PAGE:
7 ways to drive a copywriter stark raving mad
There are all sorts of things to love about being a copywriter. It’s profitable. It can be low-stress. You have control over your schedule. You will enjoy variety in clients and projects.
But after many years of making a living writing copy, I have experienced a few things that I don’t love. Some are annoying, a few are exasperating, and one or two things have come close to making me snap.
Want to drive a copywriter mad? Here’s how to do it:
Call up a copywriter and, in a sincere voice, ask, “I have a really important project and I need a good copywriter. Can you recommend anyone?” Make sure there’s not even a hint of irony in your voice. If the copywriter reminds you that you’re talking to someone who writes copy, act confused as if that’s irrelevant. “What I’m looking for is, you know, a copywriter.”
Hire a copywriter for a project then proceed to explain how to write copy, because you just read a book about it. In fact, encourage the copywriter to buy the book and come up to speed on everything you know about copywriting and write copy just as the book describes. Because ” … the book is great. Just great. Awesome, in fact. Super awesome.”
Explain to a copywriter that your sales letter isn’t working. You have no clue what you’re doing and you need a professional to completely rewrite the letter. Then hire the copywriter and accept the copy submitted. Now, before you mail the letter, make lots of changes so it sounds more like the first letter, you know, the one that doesn’t work. Mail it. When it flops, call up the copywriter and complain that your results were terrible.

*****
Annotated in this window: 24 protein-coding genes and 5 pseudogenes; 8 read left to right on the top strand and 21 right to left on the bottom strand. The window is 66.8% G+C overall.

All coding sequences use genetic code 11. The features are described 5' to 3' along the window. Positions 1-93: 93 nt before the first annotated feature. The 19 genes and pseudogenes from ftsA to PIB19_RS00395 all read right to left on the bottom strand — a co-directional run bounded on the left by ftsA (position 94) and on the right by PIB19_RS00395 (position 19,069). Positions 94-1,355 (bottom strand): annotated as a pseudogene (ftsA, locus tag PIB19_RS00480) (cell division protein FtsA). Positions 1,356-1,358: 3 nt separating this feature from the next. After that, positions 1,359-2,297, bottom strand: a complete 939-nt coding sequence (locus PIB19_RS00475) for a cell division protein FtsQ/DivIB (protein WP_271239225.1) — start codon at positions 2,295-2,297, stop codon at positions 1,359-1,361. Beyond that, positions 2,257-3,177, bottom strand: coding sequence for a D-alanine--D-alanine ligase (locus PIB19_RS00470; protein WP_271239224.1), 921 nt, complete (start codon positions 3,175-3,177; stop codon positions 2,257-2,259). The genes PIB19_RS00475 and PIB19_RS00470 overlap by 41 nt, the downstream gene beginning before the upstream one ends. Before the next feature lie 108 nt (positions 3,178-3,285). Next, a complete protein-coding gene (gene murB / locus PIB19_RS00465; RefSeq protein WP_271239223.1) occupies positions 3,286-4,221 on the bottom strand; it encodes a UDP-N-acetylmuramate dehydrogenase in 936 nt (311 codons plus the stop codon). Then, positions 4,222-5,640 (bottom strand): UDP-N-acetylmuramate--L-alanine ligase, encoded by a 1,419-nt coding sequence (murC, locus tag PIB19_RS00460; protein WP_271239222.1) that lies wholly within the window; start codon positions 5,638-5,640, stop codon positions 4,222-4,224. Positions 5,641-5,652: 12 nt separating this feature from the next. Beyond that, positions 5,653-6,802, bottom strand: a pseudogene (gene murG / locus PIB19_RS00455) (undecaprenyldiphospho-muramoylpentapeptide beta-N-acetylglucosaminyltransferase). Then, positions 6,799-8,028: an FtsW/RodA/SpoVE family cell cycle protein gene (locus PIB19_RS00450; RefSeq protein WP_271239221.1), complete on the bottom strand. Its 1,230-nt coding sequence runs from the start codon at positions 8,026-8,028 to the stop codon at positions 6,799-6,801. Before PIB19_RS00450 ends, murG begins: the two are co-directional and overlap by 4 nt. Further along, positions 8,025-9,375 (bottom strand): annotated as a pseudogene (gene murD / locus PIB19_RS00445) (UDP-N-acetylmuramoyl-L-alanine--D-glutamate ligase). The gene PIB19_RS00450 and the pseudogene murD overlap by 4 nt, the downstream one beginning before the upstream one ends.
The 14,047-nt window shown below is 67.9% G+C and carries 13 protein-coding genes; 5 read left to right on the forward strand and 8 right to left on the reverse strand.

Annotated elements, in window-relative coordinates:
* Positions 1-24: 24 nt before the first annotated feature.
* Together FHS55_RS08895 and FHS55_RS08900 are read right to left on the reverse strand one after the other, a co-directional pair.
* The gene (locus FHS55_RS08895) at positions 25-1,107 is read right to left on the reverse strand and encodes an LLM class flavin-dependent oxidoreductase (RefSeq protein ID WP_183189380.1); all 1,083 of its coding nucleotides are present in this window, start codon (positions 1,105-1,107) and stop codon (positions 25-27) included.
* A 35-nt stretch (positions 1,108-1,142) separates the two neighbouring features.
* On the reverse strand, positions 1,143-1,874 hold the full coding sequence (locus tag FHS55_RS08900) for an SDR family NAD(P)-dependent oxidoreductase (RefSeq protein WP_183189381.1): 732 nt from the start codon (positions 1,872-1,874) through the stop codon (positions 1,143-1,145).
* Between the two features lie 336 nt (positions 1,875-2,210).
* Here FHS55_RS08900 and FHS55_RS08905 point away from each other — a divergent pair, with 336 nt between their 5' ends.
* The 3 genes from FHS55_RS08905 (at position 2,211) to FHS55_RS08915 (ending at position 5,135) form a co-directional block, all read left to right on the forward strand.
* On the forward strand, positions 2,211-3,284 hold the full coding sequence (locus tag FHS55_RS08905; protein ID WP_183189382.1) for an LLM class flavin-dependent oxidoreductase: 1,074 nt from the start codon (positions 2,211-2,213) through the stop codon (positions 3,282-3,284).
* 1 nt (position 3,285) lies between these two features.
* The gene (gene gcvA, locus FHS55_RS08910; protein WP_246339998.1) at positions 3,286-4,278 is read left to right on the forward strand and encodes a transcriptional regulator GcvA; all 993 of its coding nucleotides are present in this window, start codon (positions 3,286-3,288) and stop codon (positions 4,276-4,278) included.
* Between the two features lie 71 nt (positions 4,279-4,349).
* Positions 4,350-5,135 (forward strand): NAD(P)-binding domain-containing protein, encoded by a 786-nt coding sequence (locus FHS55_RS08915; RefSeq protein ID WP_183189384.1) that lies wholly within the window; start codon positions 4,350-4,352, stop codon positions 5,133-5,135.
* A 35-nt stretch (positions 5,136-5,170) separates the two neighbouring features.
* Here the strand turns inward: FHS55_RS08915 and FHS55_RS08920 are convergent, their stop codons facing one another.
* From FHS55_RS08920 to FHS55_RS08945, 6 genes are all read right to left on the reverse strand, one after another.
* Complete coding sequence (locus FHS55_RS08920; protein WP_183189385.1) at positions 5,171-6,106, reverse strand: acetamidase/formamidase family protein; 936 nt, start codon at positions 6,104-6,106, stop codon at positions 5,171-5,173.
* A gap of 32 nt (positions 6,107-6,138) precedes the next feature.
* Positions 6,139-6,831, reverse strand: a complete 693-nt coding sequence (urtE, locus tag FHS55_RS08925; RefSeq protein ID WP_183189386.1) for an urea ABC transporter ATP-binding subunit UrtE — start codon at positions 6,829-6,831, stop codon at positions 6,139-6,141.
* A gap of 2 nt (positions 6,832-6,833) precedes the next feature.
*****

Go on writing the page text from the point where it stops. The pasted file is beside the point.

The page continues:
Ask a freelance copywriter to “tweak” an ad. Explain that the ad is lousy and isn’t working at all. But all you need is a “tweak.” Say you want the new ad to be completely different, and by completely different you mean you want the old ad “tweaked.” Don’t say “write a new ad,” or “overhaul the ad,” or even “revise the ad.” Keep using the word “tweak” and suggest that you don’t want to pay much even though you want an all new ad that works. Follow up with an email that uses the word “tweak” at least 3 times just to make sure the idea sinks in.
When you get copy from your copywriter, circulate it to your colleagues. Give them the copywriter’s email address and phone number so they can all independently critique the copy and provide contradictory comments. Make sure at least one of your colleagues thinks he’s a professional copywriter (because he wrote a paragraph for the company website) and will make wild and time-consuming requests like “Can you give me maybe 10 other versions of the headline?” or “How about we try a spin-off of ‘They Laughed When I Sat Down at the Piano’ just to see how it reads?”
Have your designer do a complete layout of a small brochure before thinking about copy. Then give the layout to your copywriter and say, “I just want you to fill in the blanks.” Make it clear that you want the copy to be short but still give details on the 137 products you offer, talk about the corporate mission, explain the year-end sale, and oh yeah, mention the new addition to the warehouse because that’s cool. “But again, keep the copy short. A couple or three paragraphs max. We don’t want to overload people with information.”
Lay down rigid rules for how your copywriter must work. Ask for at least 5 headlines then choose the worst one. Don’t let the copywriter change a word from this point forward. Then ask for subheads and lock them in. No changes. Then ask for body copy. Complain a little that the headline and subheads aren’t working well with the copy, but again, no changes. At the end of the project, tell the copywriter you really wish the project would have gone more smoothly and you think the copy could have been a little more polished.
99 percent of my clients are smart, flexible, and easy to work with. But there’s always that 1 percent who can drive you slowly insane. All these stories are true.
I know I’m not alone in this. How have people made you crazy during copywriting projects?